Americans deserve answers to important questions about the conduct of President Donald Trump and the policies his administration has pursued.
American Oversight’s efforts to expose misconduct and abuse of power have shed light on many issues — from the truth behind tragic deaths in immigration custody to troubling failures in the Covid-19 pandemic response — but we remain committed to uncovering more of the truth for the public. In this post, we catalogue some of the most important things we’ve uncovered about key policy concerns — and what we’re still trying to find out.
American Oversight is pushing for transparency and accountability as the death count from the Covid-19 pandemic continues to rise.
A massive trove of documents we obtained from the U.S. Postal Service revealed that a plan to mail out masks to all U.S. residential households early in the pandemic came much closer to happening than previously known. That plan was scrapped by the White House, according to the Washington Post. Documents we uncovered also show the federal government’s pattern of failing to support state and local governments as the coronavirus spread across the country.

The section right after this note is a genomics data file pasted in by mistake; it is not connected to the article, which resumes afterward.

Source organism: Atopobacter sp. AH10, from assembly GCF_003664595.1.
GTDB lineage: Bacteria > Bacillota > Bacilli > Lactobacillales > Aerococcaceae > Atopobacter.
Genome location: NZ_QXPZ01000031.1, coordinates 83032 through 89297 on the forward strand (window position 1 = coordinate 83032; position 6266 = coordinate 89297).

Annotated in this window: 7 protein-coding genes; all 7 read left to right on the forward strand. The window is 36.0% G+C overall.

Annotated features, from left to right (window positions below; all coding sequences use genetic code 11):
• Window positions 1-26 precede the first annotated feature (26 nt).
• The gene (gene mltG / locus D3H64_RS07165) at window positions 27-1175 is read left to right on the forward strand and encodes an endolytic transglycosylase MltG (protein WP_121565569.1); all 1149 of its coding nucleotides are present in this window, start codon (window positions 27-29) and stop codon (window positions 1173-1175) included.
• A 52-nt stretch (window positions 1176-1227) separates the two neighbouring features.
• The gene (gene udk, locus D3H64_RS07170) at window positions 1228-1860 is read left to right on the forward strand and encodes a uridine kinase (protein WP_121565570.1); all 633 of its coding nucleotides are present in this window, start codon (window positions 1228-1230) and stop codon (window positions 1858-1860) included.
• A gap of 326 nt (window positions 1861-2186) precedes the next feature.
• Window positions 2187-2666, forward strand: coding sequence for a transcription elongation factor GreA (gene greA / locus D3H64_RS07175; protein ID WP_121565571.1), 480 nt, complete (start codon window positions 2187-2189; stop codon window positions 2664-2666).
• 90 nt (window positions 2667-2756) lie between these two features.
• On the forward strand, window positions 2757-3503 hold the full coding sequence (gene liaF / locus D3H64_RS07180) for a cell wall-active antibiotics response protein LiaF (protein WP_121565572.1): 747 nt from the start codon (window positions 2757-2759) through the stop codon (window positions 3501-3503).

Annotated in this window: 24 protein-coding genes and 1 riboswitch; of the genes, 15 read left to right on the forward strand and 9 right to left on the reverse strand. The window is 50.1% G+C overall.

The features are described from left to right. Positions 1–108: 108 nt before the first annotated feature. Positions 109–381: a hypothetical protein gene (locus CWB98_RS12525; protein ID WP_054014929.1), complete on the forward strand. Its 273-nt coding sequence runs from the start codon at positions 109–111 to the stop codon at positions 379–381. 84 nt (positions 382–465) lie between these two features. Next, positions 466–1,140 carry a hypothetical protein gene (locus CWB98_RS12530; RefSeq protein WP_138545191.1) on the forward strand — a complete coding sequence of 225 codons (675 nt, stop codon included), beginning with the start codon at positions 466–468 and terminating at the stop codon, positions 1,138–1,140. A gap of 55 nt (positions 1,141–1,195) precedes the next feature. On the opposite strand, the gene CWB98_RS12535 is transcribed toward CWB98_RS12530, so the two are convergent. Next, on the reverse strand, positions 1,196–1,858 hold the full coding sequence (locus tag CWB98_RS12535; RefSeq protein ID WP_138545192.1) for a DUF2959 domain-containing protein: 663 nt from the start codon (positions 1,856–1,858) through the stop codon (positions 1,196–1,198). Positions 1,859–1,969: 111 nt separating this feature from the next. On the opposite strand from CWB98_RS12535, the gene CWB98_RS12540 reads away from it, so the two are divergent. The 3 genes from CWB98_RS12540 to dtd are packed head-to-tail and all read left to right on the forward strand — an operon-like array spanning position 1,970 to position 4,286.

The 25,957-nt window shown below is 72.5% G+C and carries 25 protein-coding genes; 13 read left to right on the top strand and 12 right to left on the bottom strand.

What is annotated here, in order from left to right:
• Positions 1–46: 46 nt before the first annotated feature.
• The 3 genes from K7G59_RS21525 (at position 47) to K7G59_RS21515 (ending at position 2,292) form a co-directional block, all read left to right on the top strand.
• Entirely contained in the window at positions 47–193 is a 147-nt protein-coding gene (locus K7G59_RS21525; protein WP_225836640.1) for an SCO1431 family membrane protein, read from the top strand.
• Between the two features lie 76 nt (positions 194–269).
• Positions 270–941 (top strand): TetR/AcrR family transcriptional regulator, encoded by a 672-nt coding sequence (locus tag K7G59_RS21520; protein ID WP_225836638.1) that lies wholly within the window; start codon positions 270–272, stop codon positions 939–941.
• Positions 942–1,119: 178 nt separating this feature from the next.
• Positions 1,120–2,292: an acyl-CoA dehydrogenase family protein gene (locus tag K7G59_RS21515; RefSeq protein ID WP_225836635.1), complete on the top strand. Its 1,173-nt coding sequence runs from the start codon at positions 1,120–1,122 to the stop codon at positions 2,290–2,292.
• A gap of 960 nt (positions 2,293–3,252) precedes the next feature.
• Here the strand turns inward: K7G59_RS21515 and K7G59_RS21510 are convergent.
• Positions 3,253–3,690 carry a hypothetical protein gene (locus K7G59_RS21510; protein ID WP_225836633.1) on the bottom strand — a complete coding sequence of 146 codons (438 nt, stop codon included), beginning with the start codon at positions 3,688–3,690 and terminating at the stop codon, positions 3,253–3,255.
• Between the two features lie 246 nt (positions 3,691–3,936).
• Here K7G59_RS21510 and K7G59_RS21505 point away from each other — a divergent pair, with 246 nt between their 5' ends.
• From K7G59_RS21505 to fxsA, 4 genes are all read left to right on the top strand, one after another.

Our records requests also shed light on how meatpacking company Smithfield Foods pressured the administration to help the company reopen processing plants despite rising numbers of coronavirus cases among workers and local health department orders to shut down. Trump’s April 28 executive order that allowed the plants to remain open mirrored language from a draft the North American Meat Institute had shared with the administration just the week before.
Reports of overcrowded and unsanitary conditions in U.S. immigration detention centers and deaths in custody raise serious human rights concerns. American Oversight’s inquiries have already uncovered disturbing information.
We received the full text of the Department of Homeland Security Inspector General investigation reports for two Guatemalan children, Felipe Gómez Alonzo and Jakelin Caal Maquin, who died in Border Patrol custody in December 2018. Outside reporting and statements made by surviving relatives had already complicated or contradicted the agency’s narrative, but particularly in the case of Alonzo, the full text indicated that the initial summary released by the government was grossly oversimplified and incomplete. Sworn affidavits from Alonzo’s father and Customs and Border Protection agents who interacted with him, released in response to our requests, were covered by Buzzfeed.